Stop Clutter ShiftingJan 21, 2024
Read time: 5 minutes
Clutter shifting can be the biggest hindrance to living with clarity.
However, many people are unaware of this habit or fail to see it from different perspectives.
So today, I want to show you how to break this hidden habit.
People fail at decluttering because they’re chasing quick fixes.— Ronald L. Banks (@ronaldlbanks) August 17, 2023
The organizing myth -- feels like you’re making progress, but in reality, you’re just placing a bandaid on the problem.
- Rearranging shelves
- Buying storage hacks
- Shifting clutter room to room
There are numerous reasons clutter-shifting is a popular solution:
- It’s emotionally easier than letting go
- Organizing has become the new procrastination
- Creates faster (yet extremely) temporary results
These are (excuse my directness) lazy attempts to simplify. And for every one time it works, you make a larger mess for later. How short-sighted.
But I get it.
In today’s cluttered world, with overcommitted schedules and overflowing homes, we’d take any solution we can quickly implement.
However, quick doesn’t always equate to what’s best.
And that’s why I like the 3-step anti-shifting approach.
This approach will show you how to break the hidden habit of clutter shifting and ultimately declutter so you can thrive within your clutter-free life.
But first, let’s quickly discuss the two types of clutter-shifting. And I wouldn’t be surprised if you haven’t considered the second.
Let’s dive in.
The two types of clutter shifting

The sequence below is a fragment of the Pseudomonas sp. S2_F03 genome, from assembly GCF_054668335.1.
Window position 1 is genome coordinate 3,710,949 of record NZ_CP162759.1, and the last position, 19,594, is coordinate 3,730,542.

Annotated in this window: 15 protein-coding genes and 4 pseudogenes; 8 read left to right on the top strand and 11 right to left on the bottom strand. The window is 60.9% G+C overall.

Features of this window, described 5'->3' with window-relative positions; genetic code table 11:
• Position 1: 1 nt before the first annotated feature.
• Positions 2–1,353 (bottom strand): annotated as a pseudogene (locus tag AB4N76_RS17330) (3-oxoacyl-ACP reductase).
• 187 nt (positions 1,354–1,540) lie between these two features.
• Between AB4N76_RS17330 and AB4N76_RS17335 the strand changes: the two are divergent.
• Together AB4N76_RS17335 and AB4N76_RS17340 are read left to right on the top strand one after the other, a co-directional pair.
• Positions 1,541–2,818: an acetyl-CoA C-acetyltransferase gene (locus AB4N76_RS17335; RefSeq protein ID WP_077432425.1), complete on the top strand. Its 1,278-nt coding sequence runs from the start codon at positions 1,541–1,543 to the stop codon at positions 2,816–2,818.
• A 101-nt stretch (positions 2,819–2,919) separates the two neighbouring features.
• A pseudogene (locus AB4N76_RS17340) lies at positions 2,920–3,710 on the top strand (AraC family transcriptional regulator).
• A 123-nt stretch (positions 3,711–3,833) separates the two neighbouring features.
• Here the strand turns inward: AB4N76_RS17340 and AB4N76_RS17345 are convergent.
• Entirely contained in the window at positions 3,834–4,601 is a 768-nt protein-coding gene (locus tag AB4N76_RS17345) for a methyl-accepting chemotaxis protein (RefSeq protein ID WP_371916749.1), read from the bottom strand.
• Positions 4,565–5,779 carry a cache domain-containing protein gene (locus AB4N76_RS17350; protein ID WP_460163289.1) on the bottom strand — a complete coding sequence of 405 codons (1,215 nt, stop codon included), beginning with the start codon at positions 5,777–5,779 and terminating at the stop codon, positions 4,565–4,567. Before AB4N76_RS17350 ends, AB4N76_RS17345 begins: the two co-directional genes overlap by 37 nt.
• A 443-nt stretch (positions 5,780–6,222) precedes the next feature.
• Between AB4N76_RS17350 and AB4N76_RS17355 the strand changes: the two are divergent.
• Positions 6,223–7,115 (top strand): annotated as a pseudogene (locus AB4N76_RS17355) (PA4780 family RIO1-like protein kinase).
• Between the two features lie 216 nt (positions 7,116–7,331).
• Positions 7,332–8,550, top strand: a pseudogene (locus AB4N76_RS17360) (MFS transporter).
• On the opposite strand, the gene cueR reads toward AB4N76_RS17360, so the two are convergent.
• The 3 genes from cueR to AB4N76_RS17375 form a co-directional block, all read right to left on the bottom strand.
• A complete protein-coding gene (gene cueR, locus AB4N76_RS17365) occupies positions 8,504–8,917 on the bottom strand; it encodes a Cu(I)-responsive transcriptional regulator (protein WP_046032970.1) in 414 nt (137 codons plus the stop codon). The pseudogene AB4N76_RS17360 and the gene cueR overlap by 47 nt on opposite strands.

When asked to define clutter shifting, our expectation of what that looks like would be synonymous with shifting clutter from room to room.
Some may also say it’s shifting boxes from corner to corner or closet to closet.
And I agree. Clutter shifting is the habit of moving your physical clutter from one spot to another while being “organized” in your approach.
However, this is only the first of two types of clutter shifting.
The second happens internally.
It’s shifting the mental clutter you may carry by pushing it further down and away from the top of your mind.
“Maybe if I delay when I have to think about it, I won’t have to deal with it.”
As a result, you move further and further away from clarity.
The type or how much clutter you have doesn’t matter. Shifting the opportunity to deal with it to a different room or a later date and time is causing more damage than the bandaid can cover.
So, let’s take a few steps back, gather ourselves, and try a different (3-step) approach.
First step: Sorting it out
Many people look at their clutter and immediately feel overwhelmed.
They’re busy, and the thought of dealing with everything is a lot.
So, rather than taking small steps to make progress, they freeze, shift things around, and do their best to organize it so it looks somewhat presentable.
(Sound like you?)
By taking the first step to sort out your clutter, you effectively create a target you can manageably hit. Here’s how.
Sorting out physical clutter
Before moving anything anywhere else, divide the rooms/cluttered areas in your home into individual decluttering projects. Each project will be managed and completed independently of the next.
Within each project area, sort the clutter further by defining what it is, what goes together, where it belongs, if you need it, and if you’re truthfully using it.
It’s best to consider how you want a space to function in your home according to your lifestyle and core values. Having this level of clarity will help you stay focused on the vision once you’re in the thick of it and decluttering.